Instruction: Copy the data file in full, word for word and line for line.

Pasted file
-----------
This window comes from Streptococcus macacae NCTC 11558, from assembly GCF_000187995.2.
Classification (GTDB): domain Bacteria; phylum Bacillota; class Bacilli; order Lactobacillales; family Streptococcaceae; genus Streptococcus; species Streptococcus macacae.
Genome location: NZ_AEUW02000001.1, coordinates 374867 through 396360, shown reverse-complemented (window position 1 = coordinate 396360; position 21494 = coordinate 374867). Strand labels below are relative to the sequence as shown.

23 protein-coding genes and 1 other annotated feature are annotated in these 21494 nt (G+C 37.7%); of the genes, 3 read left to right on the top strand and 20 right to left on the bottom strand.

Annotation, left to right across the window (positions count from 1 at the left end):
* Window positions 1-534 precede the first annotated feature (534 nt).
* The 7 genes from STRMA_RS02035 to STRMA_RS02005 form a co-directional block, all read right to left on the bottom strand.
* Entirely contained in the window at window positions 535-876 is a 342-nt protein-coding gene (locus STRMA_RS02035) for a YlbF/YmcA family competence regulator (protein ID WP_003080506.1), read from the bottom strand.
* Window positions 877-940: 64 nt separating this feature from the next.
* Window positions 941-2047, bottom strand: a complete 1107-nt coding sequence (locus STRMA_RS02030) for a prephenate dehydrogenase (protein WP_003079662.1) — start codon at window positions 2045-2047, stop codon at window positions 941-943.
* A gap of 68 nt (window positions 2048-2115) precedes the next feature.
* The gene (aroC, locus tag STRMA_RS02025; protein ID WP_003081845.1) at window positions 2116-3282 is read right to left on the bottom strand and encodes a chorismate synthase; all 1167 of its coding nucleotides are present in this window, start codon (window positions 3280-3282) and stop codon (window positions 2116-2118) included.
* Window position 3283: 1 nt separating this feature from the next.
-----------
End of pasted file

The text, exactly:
This window comes from Streptococcus macacae NCTC 11558, from assembly GCF_000187995.2.
Classification (GTDB): domain Bacteria; phylum Bacillota; class Bacilli; order Lactobacillales; family Streptococcaceae; genus Streptococcus; species Streptococcus macacae.
Genome location: NZ_AEUW02000001.1, coordinates 374867 through 396360, shown reverse-complemented (window position 1 = coordinate 396360; position 21494 = coordinate 374867). Strand labels below are relative to the sequence as shown.

23 protein-coding genes and 1 other annotated feature are annotated in these 21494 nt (G+C 37.7%); of the genes, 3 read left to right on the top strand and 20 right to left on the bottom strand.

Annotation, left to right across the window (positions count from 1 at the left end):
* Window positions 1-534 precede the first annotated feature (534 nt).
* The 7 genes from STRMA_RS02035 to STRMA_RS02005 form a co-directional block, all read right to left on the bottom strand.
* Entirely contained in the window at window positions 535-876 is a 342-nt protein-coding gene (locus STRMA_RS02035) for a YlbF/YmcA family competence regulator (protein ID WP_003080506.1), read from the bottom strand.
* Window positions 877-940: 64 nt separating this feature from the next.
* Window positions 941-2047, bottom strand: a complete 1107-nt coding sequence (locus STRMA_RS02030) for a prephenate dehydrogenase (protein WP_003079662.1) — start codon at window positions 2045-2047, stop codon at window positions 941-943.
* A gap of 68 nt (window positions 2048-2115) precedes the next feature.
* The gene (aroC, locus tag STRMA_RS02025; protein ID WP_003081845.1) at window positions 2116-3282 is read right to left on the bottom strand and encodes a chorismate synthase; all 1167 of its coding nucleotides are present in this window, start codon (window positions 3280-3282) and stop codon (window positions 2116-2118) included.
* Window position 3283: 1 nt separating this feature from the next.